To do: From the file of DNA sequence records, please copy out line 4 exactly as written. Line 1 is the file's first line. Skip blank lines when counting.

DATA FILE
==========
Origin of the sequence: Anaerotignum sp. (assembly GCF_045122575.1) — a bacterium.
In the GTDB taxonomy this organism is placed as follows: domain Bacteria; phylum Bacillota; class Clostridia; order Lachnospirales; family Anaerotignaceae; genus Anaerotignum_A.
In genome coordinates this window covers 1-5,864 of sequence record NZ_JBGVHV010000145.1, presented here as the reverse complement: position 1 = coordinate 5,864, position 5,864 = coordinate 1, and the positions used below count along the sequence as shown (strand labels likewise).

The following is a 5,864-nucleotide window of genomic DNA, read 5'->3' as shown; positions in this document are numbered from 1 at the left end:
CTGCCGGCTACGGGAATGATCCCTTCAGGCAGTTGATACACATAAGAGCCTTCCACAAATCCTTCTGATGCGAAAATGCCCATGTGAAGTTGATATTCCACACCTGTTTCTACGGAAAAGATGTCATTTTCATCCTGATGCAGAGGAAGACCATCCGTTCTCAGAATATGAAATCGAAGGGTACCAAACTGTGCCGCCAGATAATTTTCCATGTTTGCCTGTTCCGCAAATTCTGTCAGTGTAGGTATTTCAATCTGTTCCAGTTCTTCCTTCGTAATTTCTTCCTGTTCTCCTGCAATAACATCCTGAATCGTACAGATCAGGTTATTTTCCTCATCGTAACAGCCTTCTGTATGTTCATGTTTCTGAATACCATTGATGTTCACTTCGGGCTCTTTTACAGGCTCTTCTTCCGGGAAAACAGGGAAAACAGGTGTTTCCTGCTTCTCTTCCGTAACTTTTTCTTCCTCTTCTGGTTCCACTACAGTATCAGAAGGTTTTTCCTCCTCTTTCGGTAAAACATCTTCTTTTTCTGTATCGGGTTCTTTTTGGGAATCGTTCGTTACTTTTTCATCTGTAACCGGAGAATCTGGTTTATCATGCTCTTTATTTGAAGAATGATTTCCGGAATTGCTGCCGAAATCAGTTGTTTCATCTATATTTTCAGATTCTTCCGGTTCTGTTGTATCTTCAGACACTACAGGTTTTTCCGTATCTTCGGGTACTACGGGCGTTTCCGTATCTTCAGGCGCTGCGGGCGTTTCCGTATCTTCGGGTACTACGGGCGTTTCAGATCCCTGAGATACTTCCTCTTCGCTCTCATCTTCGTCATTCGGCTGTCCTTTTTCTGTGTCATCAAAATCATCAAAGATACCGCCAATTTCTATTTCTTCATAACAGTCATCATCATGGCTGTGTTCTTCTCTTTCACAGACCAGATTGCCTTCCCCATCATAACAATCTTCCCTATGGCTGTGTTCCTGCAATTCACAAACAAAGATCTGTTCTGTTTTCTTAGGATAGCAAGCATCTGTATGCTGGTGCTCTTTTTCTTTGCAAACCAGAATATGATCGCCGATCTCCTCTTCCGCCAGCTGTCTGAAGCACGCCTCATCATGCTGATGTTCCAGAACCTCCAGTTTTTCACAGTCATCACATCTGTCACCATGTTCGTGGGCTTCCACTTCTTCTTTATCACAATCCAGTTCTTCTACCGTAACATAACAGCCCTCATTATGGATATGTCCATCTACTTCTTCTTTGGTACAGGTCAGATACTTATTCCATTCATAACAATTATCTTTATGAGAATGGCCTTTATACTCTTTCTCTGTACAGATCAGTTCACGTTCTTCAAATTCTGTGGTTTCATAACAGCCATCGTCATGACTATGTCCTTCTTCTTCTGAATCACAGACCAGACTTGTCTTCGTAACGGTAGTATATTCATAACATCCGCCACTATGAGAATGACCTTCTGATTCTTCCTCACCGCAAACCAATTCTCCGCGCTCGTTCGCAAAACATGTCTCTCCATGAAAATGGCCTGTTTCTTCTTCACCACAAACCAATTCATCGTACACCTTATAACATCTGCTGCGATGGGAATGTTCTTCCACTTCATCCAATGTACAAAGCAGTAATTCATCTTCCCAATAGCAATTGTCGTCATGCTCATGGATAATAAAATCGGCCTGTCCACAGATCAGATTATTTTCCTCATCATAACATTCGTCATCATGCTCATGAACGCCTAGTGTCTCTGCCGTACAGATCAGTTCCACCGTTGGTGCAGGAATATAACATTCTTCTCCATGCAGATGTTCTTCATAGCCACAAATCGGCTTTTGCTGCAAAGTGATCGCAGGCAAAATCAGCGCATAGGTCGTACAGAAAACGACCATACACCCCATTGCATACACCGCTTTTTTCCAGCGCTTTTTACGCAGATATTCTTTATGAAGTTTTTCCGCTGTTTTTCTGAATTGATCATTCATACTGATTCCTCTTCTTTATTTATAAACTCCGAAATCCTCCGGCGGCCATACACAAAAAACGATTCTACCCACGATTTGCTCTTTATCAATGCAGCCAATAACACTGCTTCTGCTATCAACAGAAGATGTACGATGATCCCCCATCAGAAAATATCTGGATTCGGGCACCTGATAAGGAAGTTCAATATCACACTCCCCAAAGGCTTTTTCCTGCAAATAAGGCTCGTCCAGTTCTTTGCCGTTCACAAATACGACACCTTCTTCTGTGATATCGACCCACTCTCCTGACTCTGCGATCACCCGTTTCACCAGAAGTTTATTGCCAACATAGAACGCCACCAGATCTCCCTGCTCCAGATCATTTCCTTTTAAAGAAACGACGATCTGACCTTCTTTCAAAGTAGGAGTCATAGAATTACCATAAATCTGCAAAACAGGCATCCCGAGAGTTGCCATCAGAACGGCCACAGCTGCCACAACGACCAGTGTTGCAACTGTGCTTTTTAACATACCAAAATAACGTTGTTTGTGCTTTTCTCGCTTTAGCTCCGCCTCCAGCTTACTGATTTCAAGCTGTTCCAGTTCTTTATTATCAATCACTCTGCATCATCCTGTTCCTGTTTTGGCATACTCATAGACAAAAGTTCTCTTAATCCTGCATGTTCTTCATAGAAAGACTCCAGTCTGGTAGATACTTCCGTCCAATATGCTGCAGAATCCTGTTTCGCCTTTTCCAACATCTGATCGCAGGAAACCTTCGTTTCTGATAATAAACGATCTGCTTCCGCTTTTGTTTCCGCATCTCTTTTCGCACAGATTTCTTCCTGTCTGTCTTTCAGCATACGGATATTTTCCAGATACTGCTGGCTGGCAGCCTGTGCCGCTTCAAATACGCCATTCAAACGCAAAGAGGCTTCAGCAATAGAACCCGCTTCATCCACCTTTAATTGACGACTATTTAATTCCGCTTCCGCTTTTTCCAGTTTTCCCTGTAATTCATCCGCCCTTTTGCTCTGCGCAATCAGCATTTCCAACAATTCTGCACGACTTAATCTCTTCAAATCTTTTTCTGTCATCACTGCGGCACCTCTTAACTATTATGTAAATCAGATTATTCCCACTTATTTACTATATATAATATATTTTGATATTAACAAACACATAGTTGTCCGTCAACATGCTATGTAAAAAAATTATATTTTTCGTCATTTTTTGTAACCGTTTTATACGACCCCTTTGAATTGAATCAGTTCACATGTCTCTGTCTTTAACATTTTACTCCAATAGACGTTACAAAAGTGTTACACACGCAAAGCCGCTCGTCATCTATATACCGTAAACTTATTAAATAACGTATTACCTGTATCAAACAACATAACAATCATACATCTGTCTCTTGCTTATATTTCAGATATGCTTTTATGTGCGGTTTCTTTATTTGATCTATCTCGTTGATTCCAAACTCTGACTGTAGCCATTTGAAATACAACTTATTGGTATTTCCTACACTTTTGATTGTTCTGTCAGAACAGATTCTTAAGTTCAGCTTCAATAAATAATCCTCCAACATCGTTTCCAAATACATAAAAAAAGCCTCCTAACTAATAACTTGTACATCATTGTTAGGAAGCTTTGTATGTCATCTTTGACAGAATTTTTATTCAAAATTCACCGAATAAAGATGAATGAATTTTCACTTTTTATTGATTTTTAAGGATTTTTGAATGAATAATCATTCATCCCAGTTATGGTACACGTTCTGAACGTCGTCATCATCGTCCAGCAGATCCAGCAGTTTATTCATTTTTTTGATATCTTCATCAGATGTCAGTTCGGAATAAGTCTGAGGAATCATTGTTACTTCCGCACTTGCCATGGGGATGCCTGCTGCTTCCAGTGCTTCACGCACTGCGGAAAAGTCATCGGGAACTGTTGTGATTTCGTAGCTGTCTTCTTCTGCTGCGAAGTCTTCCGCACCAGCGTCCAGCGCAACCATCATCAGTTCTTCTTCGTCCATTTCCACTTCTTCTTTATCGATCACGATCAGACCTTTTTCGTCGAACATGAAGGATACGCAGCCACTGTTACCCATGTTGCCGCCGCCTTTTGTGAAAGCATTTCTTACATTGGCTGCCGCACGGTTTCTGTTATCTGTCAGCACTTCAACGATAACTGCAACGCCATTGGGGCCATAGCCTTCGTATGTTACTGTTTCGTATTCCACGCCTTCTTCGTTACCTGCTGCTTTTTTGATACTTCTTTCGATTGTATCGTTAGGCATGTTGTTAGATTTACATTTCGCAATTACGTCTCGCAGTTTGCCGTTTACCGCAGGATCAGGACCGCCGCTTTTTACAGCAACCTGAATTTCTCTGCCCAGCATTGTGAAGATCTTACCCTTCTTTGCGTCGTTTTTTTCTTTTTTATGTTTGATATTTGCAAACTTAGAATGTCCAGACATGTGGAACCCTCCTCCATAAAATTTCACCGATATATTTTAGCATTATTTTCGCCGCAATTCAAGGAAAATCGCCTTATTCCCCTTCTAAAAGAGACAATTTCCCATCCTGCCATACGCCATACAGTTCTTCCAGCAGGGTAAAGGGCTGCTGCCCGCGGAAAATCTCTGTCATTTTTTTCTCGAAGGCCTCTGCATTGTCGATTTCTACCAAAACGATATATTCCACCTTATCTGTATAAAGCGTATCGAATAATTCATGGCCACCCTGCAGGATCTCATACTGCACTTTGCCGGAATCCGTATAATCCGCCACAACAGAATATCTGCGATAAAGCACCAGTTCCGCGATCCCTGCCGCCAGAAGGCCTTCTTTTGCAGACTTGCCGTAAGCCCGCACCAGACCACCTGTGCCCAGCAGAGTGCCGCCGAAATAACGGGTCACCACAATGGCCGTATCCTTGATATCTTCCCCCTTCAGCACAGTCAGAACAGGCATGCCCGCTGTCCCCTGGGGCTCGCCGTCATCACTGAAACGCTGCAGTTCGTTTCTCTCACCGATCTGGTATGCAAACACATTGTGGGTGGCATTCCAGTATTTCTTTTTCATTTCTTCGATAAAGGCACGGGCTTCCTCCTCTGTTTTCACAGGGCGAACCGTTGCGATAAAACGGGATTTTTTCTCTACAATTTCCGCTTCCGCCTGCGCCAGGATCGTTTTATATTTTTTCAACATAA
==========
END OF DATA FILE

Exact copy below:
The following is a 5,864-nucleotide window of genomic DNA, read 5'->3' as shown; positions in this document are numbered from 1 at the left end: